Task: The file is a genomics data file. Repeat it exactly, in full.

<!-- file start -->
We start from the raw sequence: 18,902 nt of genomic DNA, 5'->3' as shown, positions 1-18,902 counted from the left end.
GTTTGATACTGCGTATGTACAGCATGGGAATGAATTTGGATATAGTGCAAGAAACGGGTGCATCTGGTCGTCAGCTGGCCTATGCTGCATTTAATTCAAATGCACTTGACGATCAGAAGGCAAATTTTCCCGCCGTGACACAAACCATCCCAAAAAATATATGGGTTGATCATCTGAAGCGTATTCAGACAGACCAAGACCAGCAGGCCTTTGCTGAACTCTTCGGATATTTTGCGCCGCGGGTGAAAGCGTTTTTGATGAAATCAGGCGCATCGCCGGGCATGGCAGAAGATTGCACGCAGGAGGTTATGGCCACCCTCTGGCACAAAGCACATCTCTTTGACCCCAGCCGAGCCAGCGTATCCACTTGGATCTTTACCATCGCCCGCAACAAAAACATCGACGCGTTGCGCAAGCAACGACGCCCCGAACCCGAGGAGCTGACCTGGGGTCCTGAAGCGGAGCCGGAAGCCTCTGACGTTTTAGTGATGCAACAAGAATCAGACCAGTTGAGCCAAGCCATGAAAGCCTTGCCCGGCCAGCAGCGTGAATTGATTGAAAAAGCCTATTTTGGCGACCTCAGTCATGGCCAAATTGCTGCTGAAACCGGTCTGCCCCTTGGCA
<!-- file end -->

We start from the raw sequence: 18,902 nt of genomic DNA, 5'->3' as shown, positions 1-18,902 counted from the left end.
GTTTGATACTGCGTATGTACAGCATGGGAATGAATTTGGATATAGTGCAAGAAACGGGTGCATCTGGTCGTCAGCTGGCCTATGCTGCATTTAATTCAAATGCACTTGACGATCAGAAGGCAAATTTTCCCGCCGTGACACAAACCATCCCAAAAAATATATGGGTTGATCATCTGAAGCGTATTCAGACAGACCAAGACCAGCAGGCCTTTGCTGAACTCTTCGGATATTTTGCGCCGCGGGTGAAAGCGTTTTTGATGAAATCAGGCGCATCGCCGGGCATGGCAGAAGATTGCACGCAGGAGGTTATGGCCACCCTCTGGCACAAAGCACATCTCTTTGACCCCAGCCGAGCCAGCGTATCCACTTGGATCTTTACCATCGCCCGCAACAAAAACATCGACGCGTTGCGCAAGCAACGACGCCCCGAACCCGAGGAGCTGACCTGGGGTCCTGAAGCGGAGCCGGAAGCCTCTGACGTTTTAGTGATGCAACAAGAATCAGACCAGTTGAGCCAAGCCATGAAAGCCTTGCCCGGCCAGCAGCGTGAATTGATTGAAAAAGCCTATTTTGGCGACCTCAGTCATGGCCAAATTGCTGCTGAAACCGGTCTGCCCCTTGGCA